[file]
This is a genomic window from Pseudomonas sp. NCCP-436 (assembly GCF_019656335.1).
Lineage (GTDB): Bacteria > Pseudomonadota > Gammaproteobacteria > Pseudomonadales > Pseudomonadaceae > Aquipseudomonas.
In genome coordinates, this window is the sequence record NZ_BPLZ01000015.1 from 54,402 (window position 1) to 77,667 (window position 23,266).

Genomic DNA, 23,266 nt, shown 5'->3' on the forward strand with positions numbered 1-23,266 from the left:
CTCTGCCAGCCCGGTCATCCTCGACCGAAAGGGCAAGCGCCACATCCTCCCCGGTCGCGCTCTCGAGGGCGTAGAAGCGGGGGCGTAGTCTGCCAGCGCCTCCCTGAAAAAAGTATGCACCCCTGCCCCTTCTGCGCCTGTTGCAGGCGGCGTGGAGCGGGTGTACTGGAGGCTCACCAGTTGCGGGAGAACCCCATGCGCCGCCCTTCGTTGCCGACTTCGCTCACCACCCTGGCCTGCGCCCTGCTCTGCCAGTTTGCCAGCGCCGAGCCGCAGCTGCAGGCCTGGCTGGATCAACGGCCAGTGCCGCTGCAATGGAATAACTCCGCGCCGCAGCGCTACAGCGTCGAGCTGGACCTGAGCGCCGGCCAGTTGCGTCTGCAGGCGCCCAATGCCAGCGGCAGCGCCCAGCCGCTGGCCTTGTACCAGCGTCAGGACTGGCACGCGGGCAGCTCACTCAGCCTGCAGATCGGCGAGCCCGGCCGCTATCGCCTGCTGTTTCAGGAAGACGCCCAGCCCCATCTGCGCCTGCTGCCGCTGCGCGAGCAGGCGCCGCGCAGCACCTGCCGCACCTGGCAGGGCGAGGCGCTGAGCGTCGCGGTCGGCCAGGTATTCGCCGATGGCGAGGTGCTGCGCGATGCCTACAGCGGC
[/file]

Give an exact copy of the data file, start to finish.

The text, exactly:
This is a genomic window from Pseudomonas sp. NCCP-436 (assembly GCF_019656335.1).
Lineage (GTDB): Bacteria > Pseudomonadota > Gammaproteobacteria > Pseudomonadales > Pseudomonadaceae > Aquipseudomonas.
In genome coordinates, this window is the sequence record NZ_BPLZ01000015.1 from 54,402 (window position 1) to 77,667 (window position 23,266).

Genomic DNA, 23,266 nt, shown 5'->3' on the forward strand with positions numbered 1-23,266 from the left:
CTCTGCCAGCCCGGTCATCCTCGACCGAAAGGGCAAGCGCCACATCCTCCCCGGTCGCGCTCTCGAGGGCGTAGAAGCGGGGGCGTAGTCTGCCAGCGCCTCCCTGAAAAAAGTATGCACCCCTGCCCCTTCTGCGCCTGTTGCAGGCGGCGTGGAGCGGGTGTACTGGAGGCTCACCAGTTGCGGGAGAACCCCATGCGCCGCCCTTCGTTGCCGACTTCGCTCACCACCCTGGCCTGCGCCCTGCTCTGCCAGTTTGCCAGCGCCGAGCCGCAGCTGCAGGCCTGGCTGGATCAACGGCCAGTGCCGCTGCAATGGAATAACTCCGCGCCGCAGCGCTACAGCGTCGAGCTGGACCTGAGCGCCGGCCAGTTGCGTCTGCAGGCGCCCAATGCCAGCGGCAGCGCCCAGCCGCTGGCCTTGTACCAGCGTCAGGACTGGCACGCGGGCAGCTCACTCAGCCTGCAGATCGGCGAGCCCGGCCGCTATCGCCTGCTGTTTCAGGAAGACGCCCAGCCCCATCTGCGCCTGCTGCCGCTGCGCGAGCAGGCGCCGCGCAGCACCTGCCGCACCTGGCAGGGCGAGGCGCTGAGCGTCGCGGTCGGCCAGGTATTCGCCGATGGCGAGGTGCTGCGCGATGCCTACAGCGGC